Chlamydia trachomatis, actin cytoskeleton, Arp2/3, TmeA, TmeB


Chlamydia trachomatis is an obligate intracellular bacterial pathogen responsible for human genital and ocular infections. Species of Chlamydia utilize a type-III secretion system to deliver bacterial effector proteins into the host cell in order to promote invasion and establish residence within a parasitophorous vacuole called an inclusion. The effector protein Tarp has been previously implicated as an important effector for promoting invasion during Chlamydia trachomatis infection by directing the formation of new actin filaments and bundles. Intriguingly, the significance of Tarp mediated cytoskeletal changes has not been fully explored in vivo. Host-pathogen interaction studies that replicate the human infection can be performed with mouse adapted Chlamydia, Chlamydia muridarum. However, the genetic tools to create gene deletions in C. muridarum have been lacking. Recently, our collaborators in the Fields and Wolf Laboratories developed a novel genetic tool for creating Tarp deletion mutants and complement clones in Chlamydia muridarum. Through the use of this tool, we were able to study the significance of Tarp in a murine infection model. In addition to Tarp, two other early effectors TmeA and TmeB are hypothesized to play a role in invasion, but a full account of their involvement remained unknown. In our studies, we were able to determine the roles of TmeA and TmeB in remodeling the host cytoskeleton. Using biochemical crosslinking assays, and actin polymerization studies, we discovered that TmeA has the ability to activate host protein N-Wasp in order to increase Arp2/3-dependent actin polymerization, while TmeB can in turn inhibit Arp2/3-directed actin polymerization via direct interactions with Arp2/3. Collectively, these are important findings as our studies have revealed how a collection of early chlamydial effectors work to modulate the host cytoskeleton to facilitate Chlamydia infections.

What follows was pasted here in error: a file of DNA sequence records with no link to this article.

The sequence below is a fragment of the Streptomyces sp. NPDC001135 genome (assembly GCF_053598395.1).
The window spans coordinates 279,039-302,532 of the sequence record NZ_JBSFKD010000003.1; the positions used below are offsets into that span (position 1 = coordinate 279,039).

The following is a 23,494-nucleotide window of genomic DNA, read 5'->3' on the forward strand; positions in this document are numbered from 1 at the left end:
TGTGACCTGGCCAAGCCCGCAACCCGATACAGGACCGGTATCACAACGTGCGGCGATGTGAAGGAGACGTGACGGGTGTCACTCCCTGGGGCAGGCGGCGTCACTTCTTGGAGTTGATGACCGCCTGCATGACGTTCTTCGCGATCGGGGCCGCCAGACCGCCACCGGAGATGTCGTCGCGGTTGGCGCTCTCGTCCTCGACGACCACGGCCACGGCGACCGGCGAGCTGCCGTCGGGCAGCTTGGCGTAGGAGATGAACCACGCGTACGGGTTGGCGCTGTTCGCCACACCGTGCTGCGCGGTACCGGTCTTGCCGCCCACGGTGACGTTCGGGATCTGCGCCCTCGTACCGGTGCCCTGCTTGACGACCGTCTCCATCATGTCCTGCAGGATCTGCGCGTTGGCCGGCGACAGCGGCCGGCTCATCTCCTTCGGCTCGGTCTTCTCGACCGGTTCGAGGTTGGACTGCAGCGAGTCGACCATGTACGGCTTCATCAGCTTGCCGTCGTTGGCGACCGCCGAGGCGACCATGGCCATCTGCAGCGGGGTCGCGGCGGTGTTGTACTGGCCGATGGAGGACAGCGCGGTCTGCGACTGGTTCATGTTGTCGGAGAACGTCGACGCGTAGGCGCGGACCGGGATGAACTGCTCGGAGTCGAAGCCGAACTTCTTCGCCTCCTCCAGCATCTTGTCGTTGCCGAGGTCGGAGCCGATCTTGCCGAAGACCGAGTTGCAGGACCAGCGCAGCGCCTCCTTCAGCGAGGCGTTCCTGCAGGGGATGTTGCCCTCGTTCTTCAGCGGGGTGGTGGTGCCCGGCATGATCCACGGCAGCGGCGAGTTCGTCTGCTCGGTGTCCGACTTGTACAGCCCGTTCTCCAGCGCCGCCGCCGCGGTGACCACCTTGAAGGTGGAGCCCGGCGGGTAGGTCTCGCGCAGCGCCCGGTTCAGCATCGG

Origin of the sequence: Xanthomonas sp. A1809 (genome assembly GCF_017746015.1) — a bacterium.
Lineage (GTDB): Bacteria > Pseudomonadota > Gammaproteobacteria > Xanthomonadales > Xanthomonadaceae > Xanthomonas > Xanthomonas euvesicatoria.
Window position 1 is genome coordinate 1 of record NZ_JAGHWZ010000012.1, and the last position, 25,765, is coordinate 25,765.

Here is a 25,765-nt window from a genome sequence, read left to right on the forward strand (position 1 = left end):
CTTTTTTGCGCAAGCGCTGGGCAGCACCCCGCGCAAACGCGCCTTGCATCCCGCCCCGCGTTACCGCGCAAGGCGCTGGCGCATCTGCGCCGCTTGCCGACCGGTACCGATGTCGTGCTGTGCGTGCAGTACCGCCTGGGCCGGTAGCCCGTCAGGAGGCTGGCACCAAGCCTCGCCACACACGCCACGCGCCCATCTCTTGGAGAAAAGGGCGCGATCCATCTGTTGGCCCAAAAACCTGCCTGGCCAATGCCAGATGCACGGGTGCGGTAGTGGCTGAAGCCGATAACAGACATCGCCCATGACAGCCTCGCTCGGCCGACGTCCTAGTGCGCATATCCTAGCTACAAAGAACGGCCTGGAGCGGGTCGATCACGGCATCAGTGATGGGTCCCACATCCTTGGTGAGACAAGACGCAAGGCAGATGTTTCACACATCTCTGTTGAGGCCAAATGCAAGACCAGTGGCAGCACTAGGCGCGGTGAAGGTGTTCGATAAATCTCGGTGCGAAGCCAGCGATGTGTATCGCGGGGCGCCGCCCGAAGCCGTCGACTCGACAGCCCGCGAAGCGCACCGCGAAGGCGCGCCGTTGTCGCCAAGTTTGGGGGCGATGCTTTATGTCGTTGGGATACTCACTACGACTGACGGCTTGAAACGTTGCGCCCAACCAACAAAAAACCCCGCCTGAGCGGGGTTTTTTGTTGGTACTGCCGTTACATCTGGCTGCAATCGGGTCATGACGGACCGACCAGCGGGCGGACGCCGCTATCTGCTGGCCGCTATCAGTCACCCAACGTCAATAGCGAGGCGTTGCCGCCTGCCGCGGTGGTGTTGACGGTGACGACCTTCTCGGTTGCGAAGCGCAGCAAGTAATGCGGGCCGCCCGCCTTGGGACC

Completion Date




Committee Chair

Jewett, Travis


Doctor of Philosophy (Ph.D.)


College of Medicine


Burnett School of Biomedical Sciences

Degree Program

Biomedical Sciences








Release Date

December 2028

Length of Campus-only Access

5 years

Access Status

Doctoral Dissertation (Campus-only Access)

Campus Location

Health Sciences Campus

Restricted to the UCF community until December 2028; it will then be open access.